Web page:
A practice that cures but leaves a scar

Mysuru: Here is a case that sounds as if it has come straight from Ripley’s Believe It Or Not TV show. A root from jungle is heated and tied to the arms of children suffering from jaundice, severe stomach ache and other ailments in the belief that Goddess Yellamma cures the pain and trauma. And believe it or not, according to patients who have undergone this painful practice, it actually cures!

This practice came to light when volunteers from Rural Literacy and Health Programme (RLHP) were conducting physical examination as part of ‘Anti Child Labour Day’ event organised by RLHP at Bal Bhavan at Bannimantap this morning.

The volunteers came across at least eight to nine children who bore a deep round scar on their arms. So deep was the scar that the RLHP authorities were shocked to see the wound and they applied medicines after cleaning them.

When the volunteers questioned the children about the scars, they told them the scars were caused after a treatment for jaundice. Later, it was discovered that a certain community that resides behind Srinivasa Talkies at Bannimantap have been practicing astrology, collecting hairs to sell as wigs and curing ailments using roots since 20 years.

One of the community members, speaking to SOM said, “Hundreds of parents come to us with their suffering children. We then assess the ailment and get a special root from the forest, heat the root and tie it tightly around the arms of the children who are sick. Later, we wrap the root with a cloth and sprinkle water.”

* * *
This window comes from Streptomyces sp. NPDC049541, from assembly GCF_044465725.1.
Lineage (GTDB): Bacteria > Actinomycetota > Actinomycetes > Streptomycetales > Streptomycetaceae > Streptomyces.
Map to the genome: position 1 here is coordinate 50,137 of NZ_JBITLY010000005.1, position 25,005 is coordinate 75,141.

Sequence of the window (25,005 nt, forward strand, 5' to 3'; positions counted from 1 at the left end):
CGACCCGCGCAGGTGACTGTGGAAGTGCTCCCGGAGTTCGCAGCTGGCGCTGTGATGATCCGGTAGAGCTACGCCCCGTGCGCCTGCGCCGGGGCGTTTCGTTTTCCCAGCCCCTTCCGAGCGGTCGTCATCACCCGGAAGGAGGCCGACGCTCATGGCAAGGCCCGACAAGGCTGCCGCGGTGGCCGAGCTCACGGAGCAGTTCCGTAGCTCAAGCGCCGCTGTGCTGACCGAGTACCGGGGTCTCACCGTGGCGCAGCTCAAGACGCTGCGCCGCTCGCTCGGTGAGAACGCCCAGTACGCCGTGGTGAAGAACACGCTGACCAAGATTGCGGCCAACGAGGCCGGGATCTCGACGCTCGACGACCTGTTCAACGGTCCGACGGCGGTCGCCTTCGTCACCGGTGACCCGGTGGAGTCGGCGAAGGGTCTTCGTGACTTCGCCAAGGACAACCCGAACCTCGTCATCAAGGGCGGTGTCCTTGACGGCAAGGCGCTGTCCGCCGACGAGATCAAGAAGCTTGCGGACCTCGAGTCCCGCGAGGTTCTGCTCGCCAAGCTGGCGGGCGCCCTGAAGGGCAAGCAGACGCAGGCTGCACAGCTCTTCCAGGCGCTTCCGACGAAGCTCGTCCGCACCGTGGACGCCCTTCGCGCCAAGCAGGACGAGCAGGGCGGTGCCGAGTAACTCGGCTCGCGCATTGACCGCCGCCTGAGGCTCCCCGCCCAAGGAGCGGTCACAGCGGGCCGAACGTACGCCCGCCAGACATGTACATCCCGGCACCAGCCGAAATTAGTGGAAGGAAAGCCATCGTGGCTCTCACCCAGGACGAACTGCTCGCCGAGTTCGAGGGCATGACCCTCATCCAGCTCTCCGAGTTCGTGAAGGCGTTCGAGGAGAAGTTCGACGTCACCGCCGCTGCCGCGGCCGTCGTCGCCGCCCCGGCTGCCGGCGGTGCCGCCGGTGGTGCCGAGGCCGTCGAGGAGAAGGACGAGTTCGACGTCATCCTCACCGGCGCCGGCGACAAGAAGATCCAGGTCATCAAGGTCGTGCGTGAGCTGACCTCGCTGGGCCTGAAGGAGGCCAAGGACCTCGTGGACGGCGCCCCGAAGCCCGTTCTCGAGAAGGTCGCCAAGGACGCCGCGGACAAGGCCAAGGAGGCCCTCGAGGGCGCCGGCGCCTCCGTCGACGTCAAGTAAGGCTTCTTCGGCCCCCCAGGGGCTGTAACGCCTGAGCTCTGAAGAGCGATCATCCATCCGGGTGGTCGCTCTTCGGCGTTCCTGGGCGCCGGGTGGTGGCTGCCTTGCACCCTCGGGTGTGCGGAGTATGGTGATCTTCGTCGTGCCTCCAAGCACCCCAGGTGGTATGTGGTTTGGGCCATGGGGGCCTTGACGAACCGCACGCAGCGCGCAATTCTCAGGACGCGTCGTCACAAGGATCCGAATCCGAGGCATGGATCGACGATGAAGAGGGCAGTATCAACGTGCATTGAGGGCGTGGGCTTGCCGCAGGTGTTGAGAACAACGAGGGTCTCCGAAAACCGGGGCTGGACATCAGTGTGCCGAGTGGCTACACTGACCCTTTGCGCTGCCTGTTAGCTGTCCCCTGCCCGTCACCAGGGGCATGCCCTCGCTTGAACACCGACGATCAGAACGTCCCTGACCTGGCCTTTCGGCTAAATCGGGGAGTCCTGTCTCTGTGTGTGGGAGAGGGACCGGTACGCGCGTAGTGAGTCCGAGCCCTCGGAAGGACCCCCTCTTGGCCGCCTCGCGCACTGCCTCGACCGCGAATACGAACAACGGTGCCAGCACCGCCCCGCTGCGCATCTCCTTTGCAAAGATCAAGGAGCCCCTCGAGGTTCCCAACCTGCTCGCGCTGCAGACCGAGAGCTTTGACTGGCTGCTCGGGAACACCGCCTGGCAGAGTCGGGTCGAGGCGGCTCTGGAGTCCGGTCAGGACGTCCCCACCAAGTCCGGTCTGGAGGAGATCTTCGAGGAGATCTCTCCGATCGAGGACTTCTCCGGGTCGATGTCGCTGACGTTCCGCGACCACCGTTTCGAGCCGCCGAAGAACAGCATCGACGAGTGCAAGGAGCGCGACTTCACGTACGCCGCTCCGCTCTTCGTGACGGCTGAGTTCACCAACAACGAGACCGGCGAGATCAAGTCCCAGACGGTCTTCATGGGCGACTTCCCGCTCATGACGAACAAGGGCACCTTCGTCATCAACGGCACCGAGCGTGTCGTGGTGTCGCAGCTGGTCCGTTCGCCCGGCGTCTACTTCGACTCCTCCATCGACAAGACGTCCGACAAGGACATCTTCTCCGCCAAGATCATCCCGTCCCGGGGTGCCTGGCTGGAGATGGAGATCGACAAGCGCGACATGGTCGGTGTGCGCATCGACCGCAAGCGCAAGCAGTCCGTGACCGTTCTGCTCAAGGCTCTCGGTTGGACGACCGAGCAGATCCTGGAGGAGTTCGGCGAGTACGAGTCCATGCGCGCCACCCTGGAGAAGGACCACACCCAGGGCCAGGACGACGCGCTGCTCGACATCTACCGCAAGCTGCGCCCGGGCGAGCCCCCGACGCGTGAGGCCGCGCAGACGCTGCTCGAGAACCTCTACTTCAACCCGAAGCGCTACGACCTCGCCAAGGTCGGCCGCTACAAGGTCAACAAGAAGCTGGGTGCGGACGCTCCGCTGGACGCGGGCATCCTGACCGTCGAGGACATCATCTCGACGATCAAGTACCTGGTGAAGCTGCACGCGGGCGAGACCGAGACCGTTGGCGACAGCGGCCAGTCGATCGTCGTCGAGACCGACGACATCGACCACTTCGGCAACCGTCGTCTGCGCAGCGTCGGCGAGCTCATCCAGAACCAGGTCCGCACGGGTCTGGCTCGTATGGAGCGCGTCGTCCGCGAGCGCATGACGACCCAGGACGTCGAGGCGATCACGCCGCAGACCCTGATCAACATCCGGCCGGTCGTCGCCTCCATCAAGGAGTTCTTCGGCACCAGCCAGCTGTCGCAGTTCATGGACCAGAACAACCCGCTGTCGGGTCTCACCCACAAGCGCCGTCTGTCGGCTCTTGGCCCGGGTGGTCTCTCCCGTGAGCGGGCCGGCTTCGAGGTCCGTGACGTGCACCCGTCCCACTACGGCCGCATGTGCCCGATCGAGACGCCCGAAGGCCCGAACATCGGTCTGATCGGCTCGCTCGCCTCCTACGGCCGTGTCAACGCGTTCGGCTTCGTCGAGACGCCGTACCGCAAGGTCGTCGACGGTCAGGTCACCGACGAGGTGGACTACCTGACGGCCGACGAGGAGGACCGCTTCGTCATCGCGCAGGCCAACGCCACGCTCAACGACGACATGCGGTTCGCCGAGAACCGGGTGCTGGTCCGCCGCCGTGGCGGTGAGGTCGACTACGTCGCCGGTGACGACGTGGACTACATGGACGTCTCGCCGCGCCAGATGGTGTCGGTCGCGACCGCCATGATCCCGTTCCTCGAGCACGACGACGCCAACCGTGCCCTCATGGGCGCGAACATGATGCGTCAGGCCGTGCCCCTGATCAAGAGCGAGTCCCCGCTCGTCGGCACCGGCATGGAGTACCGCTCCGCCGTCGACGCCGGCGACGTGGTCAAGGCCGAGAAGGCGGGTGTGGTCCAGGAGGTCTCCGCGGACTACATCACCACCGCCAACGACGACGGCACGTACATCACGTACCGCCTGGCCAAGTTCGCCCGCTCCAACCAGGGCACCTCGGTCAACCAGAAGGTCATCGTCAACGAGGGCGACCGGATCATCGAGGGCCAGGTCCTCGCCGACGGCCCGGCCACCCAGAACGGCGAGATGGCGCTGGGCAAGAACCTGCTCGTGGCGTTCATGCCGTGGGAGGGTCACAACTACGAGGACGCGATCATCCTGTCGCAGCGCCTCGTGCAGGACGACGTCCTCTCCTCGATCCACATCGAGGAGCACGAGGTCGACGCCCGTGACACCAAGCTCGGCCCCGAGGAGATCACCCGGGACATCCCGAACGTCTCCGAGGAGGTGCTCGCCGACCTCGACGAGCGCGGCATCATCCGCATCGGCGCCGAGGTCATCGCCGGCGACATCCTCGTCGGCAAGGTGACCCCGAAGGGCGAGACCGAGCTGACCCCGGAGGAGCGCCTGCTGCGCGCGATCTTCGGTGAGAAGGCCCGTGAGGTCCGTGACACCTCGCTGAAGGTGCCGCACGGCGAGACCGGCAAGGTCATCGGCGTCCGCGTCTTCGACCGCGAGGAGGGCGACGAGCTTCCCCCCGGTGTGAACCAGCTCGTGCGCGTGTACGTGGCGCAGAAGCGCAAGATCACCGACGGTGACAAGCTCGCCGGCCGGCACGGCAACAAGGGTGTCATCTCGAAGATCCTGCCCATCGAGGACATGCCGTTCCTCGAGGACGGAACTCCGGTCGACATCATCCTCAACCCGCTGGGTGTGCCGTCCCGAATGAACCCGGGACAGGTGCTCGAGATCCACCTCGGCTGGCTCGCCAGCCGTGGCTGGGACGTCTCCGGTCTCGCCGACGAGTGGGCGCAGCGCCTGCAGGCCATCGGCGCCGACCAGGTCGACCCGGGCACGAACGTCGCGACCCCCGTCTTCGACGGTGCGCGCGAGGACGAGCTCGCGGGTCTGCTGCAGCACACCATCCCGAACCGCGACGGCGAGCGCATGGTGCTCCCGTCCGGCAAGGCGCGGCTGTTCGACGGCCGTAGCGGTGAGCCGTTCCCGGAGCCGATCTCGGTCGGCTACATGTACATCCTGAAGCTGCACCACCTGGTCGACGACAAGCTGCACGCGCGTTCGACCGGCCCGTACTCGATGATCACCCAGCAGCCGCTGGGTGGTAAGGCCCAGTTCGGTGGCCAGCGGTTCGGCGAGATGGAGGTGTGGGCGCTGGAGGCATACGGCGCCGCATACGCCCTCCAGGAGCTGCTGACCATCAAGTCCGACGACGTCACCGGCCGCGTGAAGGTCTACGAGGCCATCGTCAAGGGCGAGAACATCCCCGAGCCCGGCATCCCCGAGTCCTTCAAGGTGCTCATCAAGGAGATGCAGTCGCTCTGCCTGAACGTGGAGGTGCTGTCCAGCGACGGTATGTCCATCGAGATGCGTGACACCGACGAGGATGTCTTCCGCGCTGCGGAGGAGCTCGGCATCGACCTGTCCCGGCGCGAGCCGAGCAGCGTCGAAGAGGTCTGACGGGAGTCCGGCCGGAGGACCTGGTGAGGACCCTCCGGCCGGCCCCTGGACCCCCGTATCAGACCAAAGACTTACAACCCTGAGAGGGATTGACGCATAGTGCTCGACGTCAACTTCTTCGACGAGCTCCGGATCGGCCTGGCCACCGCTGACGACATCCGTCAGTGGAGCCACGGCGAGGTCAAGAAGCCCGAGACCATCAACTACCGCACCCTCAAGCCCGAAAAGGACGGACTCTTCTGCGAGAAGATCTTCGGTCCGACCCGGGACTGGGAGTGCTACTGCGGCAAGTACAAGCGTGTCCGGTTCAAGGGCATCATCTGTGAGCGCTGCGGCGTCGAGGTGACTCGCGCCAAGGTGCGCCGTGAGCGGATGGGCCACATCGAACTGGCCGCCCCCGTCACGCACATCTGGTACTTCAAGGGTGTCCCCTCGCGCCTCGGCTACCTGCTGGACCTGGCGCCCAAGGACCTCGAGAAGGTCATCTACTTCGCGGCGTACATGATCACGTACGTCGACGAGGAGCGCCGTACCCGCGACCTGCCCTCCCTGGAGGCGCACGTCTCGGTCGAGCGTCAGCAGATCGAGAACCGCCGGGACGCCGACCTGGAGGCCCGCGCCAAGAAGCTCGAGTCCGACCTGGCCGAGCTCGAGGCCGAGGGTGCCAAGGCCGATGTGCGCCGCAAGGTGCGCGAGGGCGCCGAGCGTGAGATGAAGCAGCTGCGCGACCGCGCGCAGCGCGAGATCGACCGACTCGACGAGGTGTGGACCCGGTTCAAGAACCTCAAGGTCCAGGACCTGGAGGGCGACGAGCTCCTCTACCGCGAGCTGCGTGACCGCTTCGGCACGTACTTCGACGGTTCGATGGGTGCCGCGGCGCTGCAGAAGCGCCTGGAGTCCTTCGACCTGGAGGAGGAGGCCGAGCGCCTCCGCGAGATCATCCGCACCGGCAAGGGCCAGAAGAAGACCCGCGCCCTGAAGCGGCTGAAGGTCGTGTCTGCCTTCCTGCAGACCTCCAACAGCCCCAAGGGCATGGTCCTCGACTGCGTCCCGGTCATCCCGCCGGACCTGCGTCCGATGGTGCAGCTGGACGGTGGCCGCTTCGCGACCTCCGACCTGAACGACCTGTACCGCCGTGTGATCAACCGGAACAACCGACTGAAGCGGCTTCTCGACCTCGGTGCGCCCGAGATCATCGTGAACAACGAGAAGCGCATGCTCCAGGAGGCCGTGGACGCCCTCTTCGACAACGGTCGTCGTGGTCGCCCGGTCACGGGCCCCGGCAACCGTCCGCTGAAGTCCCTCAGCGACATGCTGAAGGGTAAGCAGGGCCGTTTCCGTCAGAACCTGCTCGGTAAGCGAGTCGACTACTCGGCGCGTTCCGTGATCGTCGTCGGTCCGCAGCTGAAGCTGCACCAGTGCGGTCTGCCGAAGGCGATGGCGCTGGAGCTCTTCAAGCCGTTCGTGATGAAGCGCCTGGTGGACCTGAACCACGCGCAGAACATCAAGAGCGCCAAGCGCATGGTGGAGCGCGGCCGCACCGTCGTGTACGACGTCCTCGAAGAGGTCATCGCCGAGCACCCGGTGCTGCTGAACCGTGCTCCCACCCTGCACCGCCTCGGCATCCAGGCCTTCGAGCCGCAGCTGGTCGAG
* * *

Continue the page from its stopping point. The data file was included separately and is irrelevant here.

“The root is tied for 24 hours and after that the ailment is cured. By the grace of Goddess Yellamma, so far our treatment has not failed and parents are happy that their children are cured,” he said. Many adults in that area were seen with these scars as they had undergone this treatment when they were children.

Dr. Christida Pais of RLHP who noticed this at the Bal Bhavan event expressed shock that even in these modern times, certain beliefs are being followed even by educated class. “These scars are permanent and there is no way to remove them except surgery. We will visit this particular area and educate the people about modern medical system,” she said.

Women and Child Welfare Department Deputy Director K. Radha who was informed about this practice by volunteers said, “I will visit these practitioners and conduct awareness programmes within a week.”